Well, the Playoffs are officially underway, with 16 drivers looking for the championship and the newly designed, 68-pound Monster Energy Cup trophy featuring the outlines of all 23 series tracks. One of those tracks is Chicagoland Speedway, where the first race of the playoffs began on Sunday with a decidedly playful Nickelodeon theme of the Ninja Turtles.
Remember all those playoff points that were supposed to carry regular-season champion Martin Truex Jr. through the Monster Energy NASCAR Cup Series Playoffs?
He didn’t need them—not after what turned out to be a dominating victory in Sunday’s Tales of the Turtles 400. Truex’s fifth victory of the season, his second straight at Chicagoland and the 12th of his career was hardly a cakewalk, even though the driver of the No. 78 Furniture Row Racing Toyota took the checkered flag 7.179 seconds ahead of runner-up Chase Elliott.
In earning automatic advancement to the Round of 8, Truex had to overcome a speeding penalty incurred on a green-flag pit stop on Lap 39 and loose lug nuts that forced him to return to pit road and restart deep in the field after the end of Stage 1.
Though the victory eased Truex’s progress through the NASCAR Playoffs—increasing his playoff point total to 58—the winning driver didn’t consider it a statement to his fellow competitors.
“I don’t care much about statements,” Truex said. “I’m just having fun. I’m proud of our pit crew for doing what they did and everyone on this team. It’s important to come here and not let the pressure get to you, and I think we did a good job of that.
Playoff drivers claimed the top six positions in the final running order, with Chase Elliott second. Kevin Harvick was at or near the front all afternoon and ran third. Denny Hamlin was fourth, followed by Kyle Larson and Brad Keselowski.
Behind Joey Logano, who missed the Playoffs, seven-time champion Jimmie Johnson soldiered home in eighth in a No. 48 Chevrolet that lacked the speed to compete with the contenders. Playoff drivers Matt Kenseth, Jamie McMurray and Ryan Blaney claimed positions nine through 11, respectively.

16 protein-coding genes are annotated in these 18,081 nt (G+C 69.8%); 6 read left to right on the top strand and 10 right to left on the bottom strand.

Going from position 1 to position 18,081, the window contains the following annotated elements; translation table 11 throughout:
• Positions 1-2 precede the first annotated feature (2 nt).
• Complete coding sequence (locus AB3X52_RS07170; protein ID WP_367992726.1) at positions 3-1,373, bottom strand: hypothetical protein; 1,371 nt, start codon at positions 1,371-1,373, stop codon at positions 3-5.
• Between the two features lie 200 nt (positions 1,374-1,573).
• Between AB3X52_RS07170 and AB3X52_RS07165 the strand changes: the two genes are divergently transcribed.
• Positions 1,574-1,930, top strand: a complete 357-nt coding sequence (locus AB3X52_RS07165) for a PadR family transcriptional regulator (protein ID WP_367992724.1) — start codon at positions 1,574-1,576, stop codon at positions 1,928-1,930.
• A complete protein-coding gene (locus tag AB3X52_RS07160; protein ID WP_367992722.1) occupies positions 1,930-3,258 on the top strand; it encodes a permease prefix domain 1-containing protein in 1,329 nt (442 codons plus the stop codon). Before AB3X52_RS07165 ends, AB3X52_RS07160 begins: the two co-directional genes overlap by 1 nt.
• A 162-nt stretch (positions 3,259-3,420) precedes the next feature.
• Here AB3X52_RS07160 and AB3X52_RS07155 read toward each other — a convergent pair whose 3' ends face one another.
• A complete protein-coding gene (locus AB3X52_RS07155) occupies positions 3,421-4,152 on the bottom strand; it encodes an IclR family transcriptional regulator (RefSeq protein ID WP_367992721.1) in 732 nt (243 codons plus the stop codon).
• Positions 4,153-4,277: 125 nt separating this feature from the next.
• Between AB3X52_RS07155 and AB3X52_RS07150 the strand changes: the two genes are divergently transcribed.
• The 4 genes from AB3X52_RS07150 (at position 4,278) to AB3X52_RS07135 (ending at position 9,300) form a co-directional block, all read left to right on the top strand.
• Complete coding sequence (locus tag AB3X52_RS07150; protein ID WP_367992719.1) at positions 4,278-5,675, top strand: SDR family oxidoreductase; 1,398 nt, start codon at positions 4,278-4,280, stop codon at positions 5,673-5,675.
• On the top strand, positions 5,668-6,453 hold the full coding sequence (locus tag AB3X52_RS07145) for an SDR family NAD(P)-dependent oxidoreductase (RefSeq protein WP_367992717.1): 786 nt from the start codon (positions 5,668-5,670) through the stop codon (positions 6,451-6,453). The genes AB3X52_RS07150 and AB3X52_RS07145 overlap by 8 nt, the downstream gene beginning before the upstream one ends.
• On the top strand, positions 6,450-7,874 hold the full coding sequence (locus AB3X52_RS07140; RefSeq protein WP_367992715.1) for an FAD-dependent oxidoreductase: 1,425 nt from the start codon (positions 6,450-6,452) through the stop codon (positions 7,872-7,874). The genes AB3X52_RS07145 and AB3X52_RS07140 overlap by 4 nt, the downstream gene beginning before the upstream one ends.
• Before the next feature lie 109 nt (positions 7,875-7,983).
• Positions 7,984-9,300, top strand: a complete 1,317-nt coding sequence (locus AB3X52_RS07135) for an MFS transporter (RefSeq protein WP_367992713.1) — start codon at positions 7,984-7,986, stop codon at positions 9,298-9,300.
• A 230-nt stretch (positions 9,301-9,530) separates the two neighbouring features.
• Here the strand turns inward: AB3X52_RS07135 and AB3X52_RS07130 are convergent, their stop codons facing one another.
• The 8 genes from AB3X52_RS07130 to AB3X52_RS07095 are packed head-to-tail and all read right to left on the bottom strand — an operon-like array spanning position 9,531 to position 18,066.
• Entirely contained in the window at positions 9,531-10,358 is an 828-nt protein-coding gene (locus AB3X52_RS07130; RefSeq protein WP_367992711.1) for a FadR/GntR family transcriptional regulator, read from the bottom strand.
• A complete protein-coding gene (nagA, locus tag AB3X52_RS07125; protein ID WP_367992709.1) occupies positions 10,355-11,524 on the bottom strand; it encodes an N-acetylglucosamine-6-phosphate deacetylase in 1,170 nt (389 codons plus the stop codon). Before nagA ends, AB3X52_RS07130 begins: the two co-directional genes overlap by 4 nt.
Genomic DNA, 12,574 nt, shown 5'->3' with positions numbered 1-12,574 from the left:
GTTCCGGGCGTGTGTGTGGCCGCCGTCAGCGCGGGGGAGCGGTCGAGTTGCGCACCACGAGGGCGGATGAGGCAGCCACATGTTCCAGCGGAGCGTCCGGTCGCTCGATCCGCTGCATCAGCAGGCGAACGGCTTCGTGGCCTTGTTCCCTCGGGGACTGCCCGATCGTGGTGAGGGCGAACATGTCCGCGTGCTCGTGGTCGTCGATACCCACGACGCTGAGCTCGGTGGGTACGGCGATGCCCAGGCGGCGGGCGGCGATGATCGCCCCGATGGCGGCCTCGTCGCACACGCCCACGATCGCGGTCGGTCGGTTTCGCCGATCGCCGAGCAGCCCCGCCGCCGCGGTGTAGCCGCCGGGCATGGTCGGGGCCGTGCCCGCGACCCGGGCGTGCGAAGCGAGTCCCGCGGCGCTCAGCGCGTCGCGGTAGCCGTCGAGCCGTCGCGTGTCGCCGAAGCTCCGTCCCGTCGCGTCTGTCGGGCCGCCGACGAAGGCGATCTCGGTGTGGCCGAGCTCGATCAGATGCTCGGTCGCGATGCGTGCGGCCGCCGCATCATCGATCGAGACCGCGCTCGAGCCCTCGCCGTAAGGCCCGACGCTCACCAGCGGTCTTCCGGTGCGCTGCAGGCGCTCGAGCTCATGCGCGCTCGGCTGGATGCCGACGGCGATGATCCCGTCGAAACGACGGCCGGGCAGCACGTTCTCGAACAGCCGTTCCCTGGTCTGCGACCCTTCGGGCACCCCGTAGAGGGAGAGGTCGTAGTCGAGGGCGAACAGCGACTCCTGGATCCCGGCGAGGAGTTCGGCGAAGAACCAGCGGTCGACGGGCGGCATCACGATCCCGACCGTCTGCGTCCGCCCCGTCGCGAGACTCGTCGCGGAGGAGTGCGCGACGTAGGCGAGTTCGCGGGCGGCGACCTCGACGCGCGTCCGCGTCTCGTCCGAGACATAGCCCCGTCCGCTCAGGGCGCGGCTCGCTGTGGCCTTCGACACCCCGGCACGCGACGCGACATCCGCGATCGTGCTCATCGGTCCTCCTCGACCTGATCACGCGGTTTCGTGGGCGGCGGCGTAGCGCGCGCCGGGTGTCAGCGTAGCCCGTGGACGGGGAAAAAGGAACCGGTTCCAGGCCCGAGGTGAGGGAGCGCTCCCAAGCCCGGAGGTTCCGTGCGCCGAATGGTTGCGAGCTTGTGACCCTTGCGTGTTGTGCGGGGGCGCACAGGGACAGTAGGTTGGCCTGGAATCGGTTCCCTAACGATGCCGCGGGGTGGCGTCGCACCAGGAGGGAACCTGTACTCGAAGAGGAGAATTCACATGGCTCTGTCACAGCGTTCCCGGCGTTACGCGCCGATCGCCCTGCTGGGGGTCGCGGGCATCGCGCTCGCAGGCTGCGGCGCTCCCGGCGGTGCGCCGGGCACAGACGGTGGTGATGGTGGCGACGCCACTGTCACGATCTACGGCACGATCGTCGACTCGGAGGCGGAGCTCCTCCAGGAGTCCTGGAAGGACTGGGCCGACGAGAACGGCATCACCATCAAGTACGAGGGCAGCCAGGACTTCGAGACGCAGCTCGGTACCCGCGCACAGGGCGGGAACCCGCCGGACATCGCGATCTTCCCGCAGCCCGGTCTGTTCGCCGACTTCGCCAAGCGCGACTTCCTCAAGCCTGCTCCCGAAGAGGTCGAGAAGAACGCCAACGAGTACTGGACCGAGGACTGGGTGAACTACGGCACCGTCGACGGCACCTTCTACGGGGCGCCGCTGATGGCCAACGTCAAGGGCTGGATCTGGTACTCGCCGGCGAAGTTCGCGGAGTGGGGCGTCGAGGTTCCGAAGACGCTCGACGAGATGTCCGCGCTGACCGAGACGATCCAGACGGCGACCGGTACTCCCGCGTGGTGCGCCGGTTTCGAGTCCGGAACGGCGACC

Elliott was pleased with his best run since Michigan in June. His 42 laps led were Elliott’s most since he was out front for 106 circuits at Phoenix in March. But the driver of the No. 24 Hendrick Motorsports Chevrolet couldn’t quite catch Truex who was pulling away at the finish.
“Obviously, it would have been great to battle with Martin a little bit more,” Elliott said. “We didn’t have anything for him. (But) from where we’ve been to where we ran today was a major, major step in the right direction, frankly where we need to be, where we deserve to be, to the potential we can run.”
Truex had the speed to overcome his problems on pit road. Others weren’t as fortunate. Polesitter Kyle Busch, who won the first stage handily, caught a double whammy after taking the green / checkered flag at the end of the first 80-lap segment. Eight laps after a restart on Lap 88, Busch returned to pit road because of a loose wheel. On the stop, one of his crewman—from the crew he had acquired from Joe Gibbs Racing teammate Daniel Suarez’s team to start the Playoffs—was flagged for stepping over the wall too soon.
Busch served a pass-through penalty under green, never got back to the lead lap and finished 15th in one of the fastest cars in the race.
But Busch’s travails paled in comparison with those of Ricky Stenhouse Jr., who scraped the wall early, incurred a penalty for a commitment line violation and finished 25th, deepest in the field of all the playoff drivers.
Kasey Kahne simply lacked speed. He ran 21st, three laps down and put himself in dire peril of elimination after the Round of 16.
Kurt Busch, who had shown a decided uptick in performance of late, pitted on Lap 200 with a vibration shaking his No. 41 Ford and promptly incurred a pit road speeding penalty. The Daytona 500 winner finished a disappointing 19th, two laps down and will head for next Sunday’s race at New Hampshire Motor Speedway with ground to make up.
Austin Dillon sped on pit road on the same lap Truex was busted but couldn’t overcome the mistake. He finished 16th in the No. 3 Richard Childress Chevrolet, seven spots ahead of teammate Ryan Newman, who ended the race three laps in arrears.
Notes: Kurt Busch, Stenhouse, Kahne and Newman are the four drivers outside the Playoff bubble heading to New Hampshire … Dale Earnhardt Jr. finished 17th, one lap down, in his final run at Chicagoland Speedway in the No. 88 Hendrick Motorsports Chevrolet.